Guan Wins 2008 Simon Prize


The Robert Simon Memorial Prize is awarded annually by the Department of Applied Physics and Applied Mathematics to the graduate student who has completed the most outstanding dissertation. Dr. Yongfeng Guan is the recipient of this year's award.

Dr. Guan received his B.S. in Materials Physics from the University of Science and Technology of China (USTC) in 2002, where he was awarded the First-Class Outstanding Student Scholarship and the Zhenxiong Industry Scholarship. He spent one year as a Ph.D. candidate in the Department of Physics at the University of Colorado, Boulder, from 2002-2003, and transferred to Columbia University in Applied Physics, Solid State, in Fall 2003. Shortly thereafter, he started his Ph.D. dissertation research in Prof. William Bailey’s group in Materials Science and Engineering.

In his Ph.D. dissertation research, “Ultrafast magnetization dynamics in ferromagnetic ultrathin films and heterostructures,” Dr. Guan has developed, in collaboration with synchrotron scientists at Brookhaven National Laboratory, a powerful new technique to measure the high-speed response of ultrathin magnetic films used in magnetic information storage technology. The technique relies on x-ray magnetic circular dichroism (XMCD), a soft x-ray spectroscopic measurement available at national synchrotron facilities, to measure magnetization at elemental sites (such as Fe and Ni sites in the magnetically soft alloy Ni81Fe19). Dr. Guan has extended XMCD into the ultrafast time domain, demonstrating element- and layer-specific magnetization dynamics measurements at world-record temporal (2 ps) and rotational resolution (0.05 deg), enabling studies of energy loss mechanisms. His work, carried out at the Advanced Photon Source, Argonne National Laboratory, is a collaboration with synchrotron scientists at Brookhaven National Laboratory, and has appeared in Physical Review B, Journal of Applied Physics, Review of Scientific Instruments, and Journal of Magnetism and Magnetic Materials. During his Ph.D. dissertation research, Dr. Guan was primary author on five and secondary author on two peer-reviewed publications in archival journals, and was the recipient of the 2006 Materials Research Society Spring Meeting Graduate Student Award (Silver Medal).

Dr. Guan is presently a postdoctoral researcher in the magnetic random access memory (M-RAM) Group at the IBM Thomas J. Watson Research Center in Yorktown Heights, NY.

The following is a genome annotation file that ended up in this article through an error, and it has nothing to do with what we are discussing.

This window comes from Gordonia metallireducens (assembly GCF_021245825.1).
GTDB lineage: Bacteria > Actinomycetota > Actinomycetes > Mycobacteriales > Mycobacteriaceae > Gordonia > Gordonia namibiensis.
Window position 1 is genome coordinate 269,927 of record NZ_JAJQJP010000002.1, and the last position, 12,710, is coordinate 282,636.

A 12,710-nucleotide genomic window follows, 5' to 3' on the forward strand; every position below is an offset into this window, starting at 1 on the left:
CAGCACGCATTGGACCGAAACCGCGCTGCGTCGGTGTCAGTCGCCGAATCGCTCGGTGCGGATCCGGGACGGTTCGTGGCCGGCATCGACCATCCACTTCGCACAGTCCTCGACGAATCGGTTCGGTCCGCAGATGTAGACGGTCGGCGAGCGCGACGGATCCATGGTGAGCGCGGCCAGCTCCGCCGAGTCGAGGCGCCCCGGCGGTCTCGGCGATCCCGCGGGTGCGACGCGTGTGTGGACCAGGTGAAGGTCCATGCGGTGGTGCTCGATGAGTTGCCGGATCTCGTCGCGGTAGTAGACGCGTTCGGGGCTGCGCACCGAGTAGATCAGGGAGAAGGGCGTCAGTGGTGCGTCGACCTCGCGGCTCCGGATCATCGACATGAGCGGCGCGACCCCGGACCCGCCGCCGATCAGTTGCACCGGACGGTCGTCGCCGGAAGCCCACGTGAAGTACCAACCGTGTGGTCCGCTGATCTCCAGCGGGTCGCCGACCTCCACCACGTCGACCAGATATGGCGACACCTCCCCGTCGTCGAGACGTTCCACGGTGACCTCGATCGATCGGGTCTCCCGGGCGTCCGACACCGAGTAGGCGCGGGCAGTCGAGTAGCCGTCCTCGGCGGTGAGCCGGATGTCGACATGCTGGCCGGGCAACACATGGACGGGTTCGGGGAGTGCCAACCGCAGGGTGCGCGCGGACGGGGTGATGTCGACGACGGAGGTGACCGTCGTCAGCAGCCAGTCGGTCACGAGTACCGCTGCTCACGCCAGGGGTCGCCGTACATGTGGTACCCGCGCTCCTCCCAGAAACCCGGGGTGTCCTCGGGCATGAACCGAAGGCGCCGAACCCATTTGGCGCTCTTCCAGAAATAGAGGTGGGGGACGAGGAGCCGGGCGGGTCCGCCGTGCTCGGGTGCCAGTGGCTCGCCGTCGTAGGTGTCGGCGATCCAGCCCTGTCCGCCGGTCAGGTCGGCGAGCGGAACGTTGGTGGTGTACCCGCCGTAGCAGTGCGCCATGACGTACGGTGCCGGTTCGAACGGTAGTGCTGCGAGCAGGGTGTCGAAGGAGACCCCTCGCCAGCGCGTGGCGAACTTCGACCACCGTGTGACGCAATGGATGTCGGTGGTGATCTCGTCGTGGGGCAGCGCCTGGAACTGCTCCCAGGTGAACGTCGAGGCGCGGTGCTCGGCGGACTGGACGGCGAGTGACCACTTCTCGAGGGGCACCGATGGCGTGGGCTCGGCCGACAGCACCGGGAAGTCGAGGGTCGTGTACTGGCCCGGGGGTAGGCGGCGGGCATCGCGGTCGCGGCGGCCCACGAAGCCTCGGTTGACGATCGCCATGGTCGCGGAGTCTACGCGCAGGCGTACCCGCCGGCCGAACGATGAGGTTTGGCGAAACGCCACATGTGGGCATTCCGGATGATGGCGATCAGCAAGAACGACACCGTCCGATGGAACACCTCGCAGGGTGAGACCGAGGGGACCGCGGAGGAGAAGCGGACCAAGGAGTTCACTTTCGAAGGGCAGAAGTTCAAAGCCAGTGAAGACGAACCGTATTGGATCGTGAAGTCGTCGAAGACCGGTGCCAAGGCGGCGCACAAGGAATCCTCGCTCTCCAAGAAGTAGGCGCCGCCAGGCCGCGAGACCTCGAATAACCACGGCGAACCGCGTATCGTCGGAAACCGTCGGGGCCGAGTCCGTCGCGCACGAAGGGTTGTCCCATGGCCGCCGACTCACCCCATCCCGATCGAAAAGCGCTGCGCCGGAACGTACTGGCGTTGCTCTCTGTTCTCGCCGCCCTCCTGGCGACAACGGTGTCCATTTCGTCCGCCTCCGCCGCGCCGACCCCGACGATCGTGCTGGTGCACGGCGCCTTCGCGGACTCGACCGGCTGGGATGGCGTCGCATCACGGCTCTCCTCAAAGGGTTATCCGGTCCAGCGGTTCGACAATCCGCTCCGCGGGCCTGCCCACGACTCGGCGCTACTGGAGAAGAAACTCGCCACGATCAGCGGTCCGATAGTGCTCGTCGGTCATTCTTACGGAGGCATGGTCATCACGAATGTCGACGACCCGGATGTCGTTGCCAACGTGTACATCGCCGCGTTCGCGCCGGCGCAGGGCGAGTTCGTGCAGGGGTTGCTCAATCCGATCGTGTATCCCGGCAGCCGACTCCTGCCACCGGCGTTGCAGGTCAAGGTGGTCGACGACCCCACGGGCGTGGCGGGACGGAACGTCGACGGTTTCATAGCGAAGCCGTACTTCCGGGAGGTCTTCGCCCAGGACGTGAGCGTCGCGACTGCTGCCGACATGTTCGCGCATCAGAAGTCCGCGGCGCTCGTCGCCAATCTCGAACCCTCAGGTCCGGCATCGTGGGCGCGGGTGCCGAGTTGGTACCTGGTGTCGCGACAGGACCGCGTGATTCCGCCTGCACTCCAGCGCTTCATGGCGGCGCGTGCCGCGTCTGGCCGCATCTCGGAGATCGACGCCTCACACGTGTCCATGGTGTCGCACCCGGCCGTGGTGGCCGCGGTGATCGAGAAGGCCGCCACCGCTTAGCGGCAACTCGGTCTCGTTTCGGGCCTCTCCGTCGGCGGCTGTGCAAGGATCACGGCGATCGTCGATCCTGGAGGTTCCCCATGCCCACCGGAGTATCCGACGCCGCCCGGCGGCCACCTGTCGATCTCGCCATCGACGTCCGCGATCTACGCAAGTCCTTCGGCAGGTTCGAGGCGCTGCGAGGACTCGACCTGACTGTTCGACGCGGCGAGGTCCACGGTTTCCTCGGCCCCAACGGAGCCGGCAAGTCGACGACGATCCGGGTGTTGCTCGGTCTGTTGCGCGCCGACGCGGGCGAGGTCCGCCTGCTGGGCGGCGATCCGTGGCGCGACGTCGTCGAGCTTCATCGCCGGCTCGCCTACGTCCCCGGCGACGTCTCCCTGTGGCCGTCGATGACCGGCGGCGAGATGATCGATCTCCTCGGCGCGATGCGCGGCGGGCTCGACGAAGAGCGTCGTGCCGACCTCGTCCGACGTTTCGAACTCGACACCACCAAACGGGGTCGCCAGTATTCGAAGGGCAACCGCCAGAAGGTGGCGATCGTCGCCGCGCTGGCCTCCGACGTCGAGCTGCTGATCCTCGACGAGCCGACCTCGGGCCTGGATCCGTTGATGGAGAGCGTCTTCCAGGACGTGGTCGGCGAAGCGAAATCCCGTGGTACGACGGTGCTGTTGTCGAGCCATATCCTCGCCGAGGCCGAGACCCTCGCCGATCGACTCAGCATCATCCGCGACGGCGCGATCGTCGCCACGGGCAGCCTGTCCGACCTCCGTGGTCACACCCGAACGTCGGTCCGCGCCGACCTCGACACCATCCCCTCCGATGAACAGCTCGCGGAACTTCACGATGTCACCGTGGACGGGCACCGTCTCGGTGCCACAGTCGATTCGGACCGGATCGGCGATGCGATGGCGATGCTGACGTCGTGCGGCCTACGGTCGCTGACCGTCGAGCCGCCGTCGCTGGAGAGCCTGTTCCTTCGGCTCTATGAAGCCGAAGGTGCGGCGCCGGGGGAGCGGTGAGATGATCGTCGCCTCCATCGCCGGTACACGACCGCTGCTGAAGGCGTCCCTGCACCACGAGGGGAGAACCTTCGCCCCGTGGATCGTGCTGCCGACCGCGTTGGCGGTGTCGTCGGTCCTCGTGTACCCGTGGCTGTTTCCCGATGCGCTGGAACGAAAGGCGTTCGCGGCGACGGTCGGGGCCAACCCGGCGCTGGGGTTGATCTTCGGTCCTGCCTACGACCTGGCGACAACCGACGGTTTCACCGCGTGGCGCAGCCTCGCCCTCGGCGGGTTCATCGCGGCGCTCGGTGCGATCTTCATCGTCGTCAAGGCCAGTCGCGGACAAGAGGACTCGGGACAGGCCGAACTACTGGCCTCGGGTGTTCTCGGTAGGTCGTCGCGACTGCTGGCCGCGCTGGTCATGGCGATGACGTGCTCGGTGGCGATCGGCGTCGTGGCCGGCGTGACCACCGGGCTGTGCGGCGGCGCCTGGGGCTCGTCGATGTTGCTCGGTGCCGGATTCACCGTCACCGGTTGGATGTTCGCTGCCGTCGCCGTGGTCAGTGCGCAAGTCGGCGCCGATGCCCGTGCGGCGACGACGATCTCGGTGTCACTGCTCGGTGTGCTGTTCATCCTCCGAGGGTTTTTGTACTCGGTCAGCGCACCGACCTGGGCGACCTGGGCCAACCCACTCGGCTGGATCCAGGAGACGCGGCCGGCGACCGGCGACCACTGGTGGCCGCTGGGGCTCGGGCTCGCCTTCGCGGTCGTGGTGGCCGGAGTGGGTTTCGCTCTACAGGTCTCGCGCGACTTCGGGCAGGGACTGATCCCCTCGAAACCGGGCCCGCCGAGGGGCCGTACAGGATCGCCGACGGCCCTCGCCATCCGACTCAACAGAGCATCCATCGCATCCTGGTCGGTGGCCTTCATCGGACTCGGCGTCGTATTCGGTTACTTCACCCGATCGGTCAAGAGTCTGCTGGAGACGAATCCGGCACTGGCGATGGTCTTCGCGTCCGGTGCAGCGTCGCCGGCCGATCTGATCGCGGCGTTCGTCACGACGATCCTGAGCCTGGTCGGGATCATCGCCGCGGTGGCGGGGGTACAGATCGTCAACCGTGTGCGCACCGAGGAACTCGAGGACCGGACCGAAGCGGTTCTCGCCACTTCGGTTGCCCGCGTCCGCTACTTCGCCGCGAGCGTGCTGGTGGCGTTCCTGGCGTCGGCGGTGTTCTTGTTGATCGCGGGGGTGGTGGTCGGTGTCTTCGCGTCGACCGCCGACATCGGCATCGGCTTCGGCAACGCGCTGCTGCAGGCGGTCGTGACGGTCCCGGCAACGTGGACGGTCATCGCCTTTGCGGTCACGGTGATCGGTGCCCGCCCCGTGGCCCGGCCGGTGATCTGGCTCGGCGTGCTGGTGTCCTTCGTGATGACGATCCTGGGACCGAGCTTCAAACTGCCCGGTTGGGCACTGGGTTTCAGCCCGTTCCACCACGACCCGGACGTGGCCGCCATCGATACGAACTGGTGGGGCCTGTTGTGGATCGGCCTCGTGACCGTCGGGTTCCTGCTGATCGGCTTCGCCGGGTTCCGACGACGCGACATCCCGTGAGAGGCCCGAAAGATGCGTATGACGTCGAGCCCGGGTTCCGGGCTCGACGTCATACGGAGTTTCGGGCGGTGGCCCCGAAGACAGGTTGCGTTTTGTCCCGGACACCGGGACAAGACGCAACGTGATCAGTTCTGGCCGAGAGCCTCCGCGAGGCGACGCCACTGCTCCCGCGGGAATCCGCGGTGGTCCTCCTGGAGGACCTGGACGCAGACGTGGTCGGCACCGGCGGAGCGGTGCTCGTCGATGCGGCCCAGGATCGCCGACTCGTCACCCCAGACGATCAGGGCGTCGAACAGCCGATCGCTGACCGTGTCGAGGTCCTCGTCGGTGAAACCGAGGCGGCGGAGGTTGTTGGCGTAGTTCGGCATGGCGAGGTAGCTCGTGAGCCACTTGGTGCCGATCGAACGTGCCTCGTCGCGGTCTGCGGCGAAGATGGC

History of the Robert Simon Memorial Prize

The Robert Simon Memorial Prize is awarded annually by the Department of Applied Physics and Applied Mathematics to the graduate student who has completed the most outstanding dissertation. Should no graduate student’s dissertation qualify in any given year, the prize may be awarded to either the most outstanding student who has completed a master of science degree in the Department or to the most outstanding graduating senior in the Department. The Department chair in consultation with the Department faculty selects the awardee.

Robert Simon (December 25, 1919–February 11, 2001) received a B.A. degree cum laude in classics from the City College of New York in 1941, where he was elected to Phi Beta Kappa, and an M.A. in mathematics from Columbia University in 1949. Between 1941 and 1944, Mr. Simon was a lieutenant in the United States Armed Forces serving in England, France, and Italy. He participated in the D-Day operation as a navigator for a plane that dropped paratroopers in the vicinity of Omaha Beach. General Dwight Eisenhower personally shook his hand and wished him well the night before the D-Day assault.

Mr. Simon, who was born and lived in New York City, spent a lifetime making valuable contributions to the field of computer science. Starting in 1953, he worked for 15 years at Sperry's Univac Division in various capacities including marketing, planning, systems engineering, systems programming, and information services. He also spent a year working at the Fairchild Engine Division as director of the Engineering Computer Group. He personally directed the establishment of several company computer centers at sites throughout the United States. Between 1969 and 1973, he was a partner with American Science Associates, a venture capital firm. Mr. Simon was a founder and vice president of Intech Capital Corporation and served on its board from 1972 to 1981 and a founder and member of the board of Leasing Technologies International, Inc. from 1983 until his retirement in 1995.

The prize was established in 2001 by Dr. Jane Faggen with additional support from friends and relatives of Mr. Simon.


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